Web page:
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food and drink

Heineken warned that new alcohol laws will make Ireland ‘less attractive’ for foreign investment

The beer giant lobbied the Health Minister before the controversial bill was passed.

DRINKS GIANT HEINEKEN warned government ministers that new alcohol legislation will make Ireland a “less attractive” destination for foreign investment.

According to letters released under the Freedom of Information Act, Heineken Ireland said the Public Health (Alcohol) Bill will make the Republic “one of the most restrictive countries in the world” for marketing and selling drinks.

It claimed in a letter sent earlier this year to Health Minister Simon Harris that Ireland will become “less attractive as a business location for investment from large global players”.

“The bill will impact production (and) innovation for us in Heineken Ireland and will reduce consumer choice and competition in the longer term,” Kathryn D’Arcy, the company’s corporate affairs director, said in the correspondence.

“The government claims that it supports job creation and investment in rural Ireland – yet this legislation will make it impossible for Heineken Ireland to establish and promote our products,” D’Arcy said.

In that letter – which was forwarded to Harris by Cork Fine Gael TD David Stanton – and another sent to Minister of State for Health Promotion Catherine Byrne, Heineken raised concerns regarding the new regulations around labelling and advertising.

Under the bill, all alcoholic beverages sold in the Republic of Ireland will be required to include evidence-based health warnings covering at least one-third of all printed materials.

The drinks company said that the introduction of labels specific to the Irish market would impose “significant extra costs” on the business, “seriously damage” the reputation of the drinks it produces, and “give a clear advantage” to its competitors abroad.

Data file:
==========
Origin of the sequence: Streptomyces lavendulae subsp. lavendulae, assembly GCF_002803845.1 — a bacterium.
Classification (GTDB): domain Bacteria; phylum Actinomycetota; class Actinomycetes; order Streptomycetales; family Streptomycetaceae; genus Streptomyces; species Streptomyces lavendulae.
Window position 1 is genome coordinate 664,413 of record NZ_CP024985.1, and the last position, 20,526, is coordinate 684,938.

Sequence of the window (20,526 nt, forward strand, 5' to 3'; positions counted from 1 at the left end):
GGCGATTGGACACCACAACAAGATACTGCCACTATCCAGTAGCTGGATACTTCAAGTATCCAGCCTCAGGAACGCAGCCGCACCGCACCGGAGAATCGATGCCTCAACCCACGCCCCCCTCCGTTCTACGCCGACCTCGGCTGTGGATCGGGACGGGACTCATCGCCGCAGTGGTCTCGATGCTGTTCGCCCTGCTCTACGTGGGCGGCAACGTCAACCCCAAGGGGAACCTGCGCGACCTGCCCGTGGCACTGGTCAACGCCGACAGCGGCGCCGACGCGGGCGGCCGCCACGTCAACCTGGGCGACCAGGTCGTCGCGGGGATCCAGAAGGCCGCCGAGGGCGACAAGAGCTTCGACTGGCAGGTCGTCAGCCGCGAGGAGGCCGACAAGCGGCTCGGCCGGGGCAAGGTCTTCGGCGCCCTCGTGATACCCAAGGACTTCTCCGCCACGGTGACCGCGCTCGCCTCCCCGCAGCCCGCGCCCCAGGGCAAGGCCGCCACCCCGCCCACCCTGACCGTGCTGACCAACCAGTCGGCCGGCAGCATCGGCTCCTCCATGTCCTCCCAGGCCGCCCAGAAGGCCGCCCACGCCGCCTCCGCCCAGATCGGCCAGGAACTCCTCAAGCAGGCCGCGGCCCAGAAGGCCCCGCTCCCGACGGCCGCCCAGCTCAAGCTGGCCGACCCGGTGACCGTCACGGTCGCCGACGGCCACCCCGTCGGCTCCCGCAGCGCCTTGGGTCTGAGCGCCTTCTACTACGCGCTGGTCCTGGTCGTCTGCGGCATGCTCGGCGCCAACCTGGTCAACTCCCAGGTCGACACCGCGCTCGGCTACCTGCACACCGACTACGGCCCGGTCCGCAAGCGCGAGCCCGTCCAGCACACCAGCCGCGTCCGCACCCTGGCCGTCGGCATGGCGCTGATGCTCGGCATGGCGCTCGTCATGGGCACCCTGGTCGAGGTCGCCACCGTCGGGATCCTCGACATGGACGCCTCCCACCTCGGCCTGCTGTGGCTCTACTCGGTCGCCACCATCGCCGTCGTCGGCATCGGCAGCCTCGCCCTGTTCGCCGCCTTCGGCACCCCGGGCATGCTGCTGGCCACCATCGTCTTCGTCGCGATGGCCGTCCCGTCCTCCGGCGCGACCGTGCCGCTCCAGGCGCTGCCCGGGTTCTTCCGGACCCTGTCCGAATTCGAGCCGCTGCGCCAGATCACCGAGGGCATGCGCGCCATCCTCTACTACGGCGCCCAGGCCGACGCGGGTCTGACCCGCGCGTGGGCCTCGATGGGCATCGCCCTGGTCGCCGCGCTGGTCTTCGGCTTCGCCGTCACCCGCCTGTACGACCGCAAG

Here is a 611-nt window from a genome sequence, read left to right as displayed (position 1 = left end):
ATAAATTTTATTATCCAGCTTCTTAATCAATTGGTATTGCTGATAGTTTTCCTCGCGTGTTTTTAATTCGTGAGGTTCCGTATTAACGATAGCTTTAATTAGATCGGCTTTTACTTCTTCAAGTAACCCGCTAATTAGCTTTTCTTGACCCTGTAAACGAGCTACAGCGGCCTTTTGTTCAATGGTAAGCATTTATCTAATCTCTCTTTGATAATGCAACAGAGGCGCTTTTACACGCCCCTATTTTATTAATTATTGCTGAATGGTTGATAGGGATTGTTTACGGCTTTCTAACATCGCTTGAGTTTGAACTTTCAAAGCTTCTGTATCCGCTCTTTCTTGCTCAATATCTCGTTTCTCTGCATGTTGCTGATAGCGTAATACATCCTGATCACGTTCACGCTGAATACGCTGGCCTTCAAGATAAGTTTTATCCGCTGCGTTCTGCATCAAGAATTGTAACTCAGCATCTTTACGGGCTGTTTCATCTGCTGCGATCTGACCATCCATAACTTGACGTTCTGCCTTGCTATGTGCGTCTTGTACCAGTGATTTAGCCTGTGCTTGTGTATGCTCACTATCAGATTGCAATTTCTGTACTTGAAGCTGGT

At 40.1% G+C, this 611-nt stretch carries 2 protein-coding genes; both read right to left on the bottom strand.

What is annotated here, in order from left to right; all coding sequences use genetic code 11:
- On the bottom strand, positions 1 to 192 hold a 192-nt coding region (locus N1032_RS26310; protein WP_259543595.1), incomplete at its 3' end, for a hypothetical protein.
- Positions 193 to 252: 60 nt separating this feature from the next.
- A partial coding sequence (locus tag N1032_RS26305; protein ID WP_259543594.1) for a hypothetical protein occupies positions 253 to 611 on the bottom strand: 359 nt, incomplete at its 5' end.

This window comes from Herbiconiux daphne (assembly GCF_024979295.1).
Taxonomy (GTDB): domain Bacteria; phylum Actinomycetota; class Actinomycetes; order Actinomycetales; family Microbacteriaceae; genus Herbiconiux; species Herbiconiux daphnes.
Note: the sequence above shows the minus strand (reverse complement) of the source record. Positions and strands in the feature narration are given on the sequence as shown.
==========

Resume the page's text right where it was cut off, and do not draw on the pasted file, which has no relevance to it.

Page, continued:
“This approach is disproportionate and goes far beyond the original approach to include a general health warning,” it said.

Heineken also said that new restrictions on alcohol advertising will have a “severe impact” on its marketing, by removing “all forms of creativity”.

The company added that these restrictions will “ultimately damage our growth and export potential”.

Cork-based Heineken Ireland employs more than 400 people across the country. Its portfolio includes Appleman’s and Orchard Thieves ciders, Desperados, Murphy’s stout and Cute Hoor ales.

Alcohol law lobbying

The Public Health (Alcohol) Bill was passed by the Dáil in September, after taking nearly three years to make its way through the Oireachtas.

The controversial legislation has four main provisions: introducing a structural separation of alcohol from other products in stores; minimum unit pricing; health warning labels on alcohol products; and advertising restrictions.

Simon Harris has signed 23 sections of the bill into law, which will gradually come into effect over the next three years.

002 Health Budget_90555903 Health Minister Simon Harris Sam Boal / Sam Boal / /

Heineken was one of a number of organisations that lobbied the Department of Health this year with concerns about the bill.

The department received submissions from Diageo, Molson Coors and smaller drinks producers, as well as business group Ibec and tourism and retail groups.

However, the new rules have been backed by a number of advocates and groups that believe the new measures will help reduce alcohol consumption and related harms in Ireland.

Accordingly, the department also received lobbying in support of the bill from the Alcohol Health Alliance, the Irish Heart Foundation, Alcohol Action Ireland and the Irish Cancer Society.

In total, senior officials at the Department of Health were contacted 75 times over the issue between January and August of this year.

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Written by Sarah Harford and posted on

Written by Fora Staff and posted on

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